Written on: September 2, 2014 by SprayTM
“You can’t wait for inspiration. You have to go after it with a club.” —Jack London
Club store packaging has many advantages over conventional retail packaging. Many club stores (a large retailer that usually sells a wide variety of merchandise, in which customers are required to buy large, wholesale quantities) require that certain items be “pallet display-ready” or “floor display-ready.” These club stores have created “club pack” packaging requirements, designed to attract the spontaneous shopper, while making it easier for the club store to manage. Club packs use less material, require less handling by employees (thereby reducing the potential for injuries and lowering labor costs) and are environmentally advantageous.
Club stores identify packaging features they believe to be important and then create requirements for their stores. Some club stores want the 40″ dimension of the pallet to face the customer, while others may want a 48″ side of a pallet to be the selling face. In some cases, club stores may indicate that the consumer be able to access the goods from two, three or even four sides of the pallet or floor display.
While there are not as many hazardous materials available in club pack displays as food items and other non-hazardous goods, there is increasing demand by some club stores to provide “club packs” of beauty supplies, home improvement products and other seasonal items that are classified as dangerous goods.
While there are very specific advantages in the ability to provide these types of products in display-ready formats for club stores and big-box retailers, there are also some limitations that you must be aware of. The regulatory requirements of the U.S. Dept. of Transportation’s (DOT) Hazardous Materials Regulations (HMR) in Title 49, Code of Federal Regulations, subchapter C apply to beauty supplies, home improvement products, cleaning chemicals and even certain foodstuffs that meet the definition of a hazardous material.
Aerosol consumer products may be entitled to some regulatory relief if they are packaged as Limited Quantities (LTD QTY) or classified and described as Consumer Commodities, Other Regulated Material (ORM-D). Flammable and non-flammable aerosols may be reclassed as LTD QTY or ORM-D if they are limited to no more than 1000mL (33.8 fl. oz) and packed in strong outer packaging not exceeding 30kg (66 lbs) per case.
However, the provisions of 49 CFR 173.156(b)(2) state that:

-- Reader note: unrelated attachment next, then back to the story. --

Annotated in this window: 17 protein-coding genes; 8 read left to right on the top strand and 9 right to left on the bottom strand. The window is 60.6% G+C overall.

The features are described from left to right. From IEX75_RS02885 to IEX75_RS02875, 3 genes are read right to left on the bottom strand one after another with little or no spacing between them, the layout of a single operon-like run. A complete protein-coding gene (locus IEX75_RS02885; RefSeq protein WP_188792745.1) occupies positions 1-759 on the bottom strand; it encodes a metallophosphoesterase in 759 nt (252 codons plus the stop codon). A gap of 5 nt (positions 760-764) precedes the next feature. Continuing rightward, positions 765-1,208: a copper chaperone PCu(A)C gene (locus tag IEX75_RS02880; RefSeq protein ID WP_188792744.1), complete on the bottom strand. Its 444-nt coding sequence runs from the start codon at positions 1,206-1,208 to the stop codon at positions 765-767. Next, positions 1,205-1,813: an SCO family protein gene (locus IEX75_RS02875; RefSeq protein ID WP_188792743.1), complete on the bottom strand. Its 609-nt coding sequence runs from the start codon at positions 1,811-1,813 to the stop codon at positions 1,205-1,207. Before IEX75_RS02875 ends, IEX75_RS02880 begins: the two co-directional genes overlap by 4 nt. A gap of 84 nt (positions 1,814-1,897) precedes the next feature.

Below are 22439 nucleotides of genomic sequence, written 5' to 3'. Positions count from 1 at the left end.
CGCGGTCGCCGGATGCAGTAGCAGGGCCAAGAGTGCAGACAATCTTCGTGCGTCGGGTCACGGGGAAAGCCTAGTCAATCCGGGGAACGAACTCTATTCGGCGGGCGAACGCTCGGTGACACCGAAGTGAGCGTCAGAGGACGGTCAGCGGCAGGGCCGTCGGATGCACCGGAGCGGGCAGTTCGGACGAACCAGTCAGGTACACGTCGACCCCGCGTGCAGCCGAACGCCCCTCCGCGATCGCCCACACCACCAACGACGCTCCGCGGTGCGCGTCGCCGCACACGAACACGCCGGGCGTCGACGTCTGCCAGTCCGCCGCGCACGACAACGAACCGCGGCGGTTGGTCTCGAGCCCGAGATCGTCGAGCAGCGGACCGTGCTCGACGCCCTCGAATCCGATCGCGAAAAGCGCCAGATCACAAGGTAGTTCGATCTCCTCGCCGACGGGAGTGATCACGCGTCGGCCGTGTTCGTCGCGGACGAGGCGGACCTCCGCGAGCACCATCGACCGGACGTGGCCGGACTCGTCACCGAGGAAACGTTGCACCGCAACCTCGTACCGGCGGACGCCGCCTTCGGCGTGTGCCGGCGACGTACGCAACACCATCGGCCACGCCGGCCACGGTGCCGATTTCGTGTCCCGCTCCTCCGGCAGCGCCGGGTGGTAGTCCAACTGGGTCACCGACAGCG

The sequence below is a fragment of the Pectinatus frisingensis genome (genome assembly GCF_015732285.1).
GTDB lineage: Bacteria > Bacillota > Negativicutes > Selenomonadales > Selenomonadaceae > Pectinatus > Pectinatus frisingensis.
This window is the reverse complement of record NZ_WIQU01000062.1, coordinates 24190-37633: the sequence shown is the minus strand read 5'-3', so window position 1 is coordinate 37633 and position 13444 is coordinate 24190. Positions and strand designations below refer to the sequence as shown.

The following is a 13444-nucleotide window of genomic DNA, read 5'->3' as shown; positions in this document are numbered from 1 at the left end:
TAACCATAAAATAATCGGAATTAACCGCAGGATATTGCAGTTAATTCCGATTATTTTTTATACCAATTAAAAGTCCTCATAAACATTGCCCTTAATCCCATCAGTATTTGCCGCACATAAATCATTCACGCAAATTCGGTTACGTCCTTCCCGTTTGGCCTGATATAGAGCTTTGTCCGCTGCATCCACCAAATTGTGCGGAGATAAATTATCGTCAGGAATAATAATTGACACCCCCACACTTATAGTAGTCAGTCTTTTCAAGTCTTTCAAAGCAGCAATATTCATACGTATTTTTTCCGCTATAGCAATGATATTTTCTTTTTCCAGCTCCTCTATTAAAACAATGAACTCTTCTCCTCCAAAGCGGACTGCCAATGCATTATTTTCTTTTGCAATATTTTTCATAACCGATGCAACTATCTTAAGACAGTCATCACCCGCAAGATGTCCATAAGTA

The 30 kg (66 pounds) gross weight limitation does not apply to packages of limited quantity materials marked in accordance with §172.315 of this subchapter, or, until December 31, 2020, materials classed and marked as ORM-D and described as a Consumer commodity, as defined in §171.8 of this subchapter, when offered for transportation or transported by highway or rail between a manufacturer, a distribution center and a retail outlet provided …
(i) The inner packagings conform to the quantity limits for inner packagings specified in §§173.150(b), 173.152(b), 173.154(b), 173.155(b), 173.306 (a) and (b), and 173.309(b), as appropriate;
(ii) The inner packagings are packed into corrugated fiberboard trays to prevent them from moving freely;
(iii) The trays are placed in a fiberboard box which is banded and secured to a wooden pallet by metal, fabric or plastic straps to form a single palletized unit;
(iv) The package conforms to the general packaging requirements of subpart B of this part; and
(v) The maximum net quantity of hazardous material permitted on one palletized unit is 250 kg (550 lbs).
Aerosol Club Packs
Despite the allowance given in 49 CFR 173.156(b)(2), aerosol club packs would not qualify to be reclassed and described as “LTD QTY” or “ORM-D” because they exceed 250kg (550 lbs) when packaged according to most club store requirements.
Consequently, the aerosol manufacturer or packaging company would have to seek and obtain a DOT Special Permit that would permit the higher weights needed by the club stores and big-box retailers. There are a number of “club pack” permits that aerosol suppliers may become a party to simply by applying and providing the required information (see Spray, April 2013).
One such Special Permit authorizes the shipper to offer up to 550kg (1,200 lbs) of Classes 3, 8, 9, 2.1, 2.2 or 5.1 hazardous materials as limited quantities or Other Regulated Material (ORM-D) by motor vehicle, rail car or cargo vessel, provided that the inner packaging conforms to the applicable regulatory requirements, the inner packaging is packed into trays to prevent movement and the trays are tightly packed into a large fiberboard box which shrouds the display pack. The special permit display packs are then banded and secured to a pallet with metal, fabric or plastic straps to form a single palletized unit. Each shroud is then marked with the DOT Special Permit number and either LTD QTY or Consumer Commodity, ORM-D. All other requirements and exceptions applicable to limited quantities or Consumer Commodities would still apply.
By applying for and obtaining a Special Permit to transport certain hazardous materials including aerosols as club packs in larger quantities, aerosol manufacturers and distributors may be able to offer larger quantities to club stores and other big-box retailers, thereby opening potential markets that they may not have been able to tap into because of the additional restrictions.
If manufacturers do not want to obtain their own special permit or become a party to an existing permit, they may be able to prepare these products through one of several club pack design and packaging firms that are parties to this special permit.
To learn more about obtaining or using a special permit for club packs, aerosol manufacturers are encouraged to contact the author by phone at +1 (310) 370-3600 or by e-mail at email@example.com.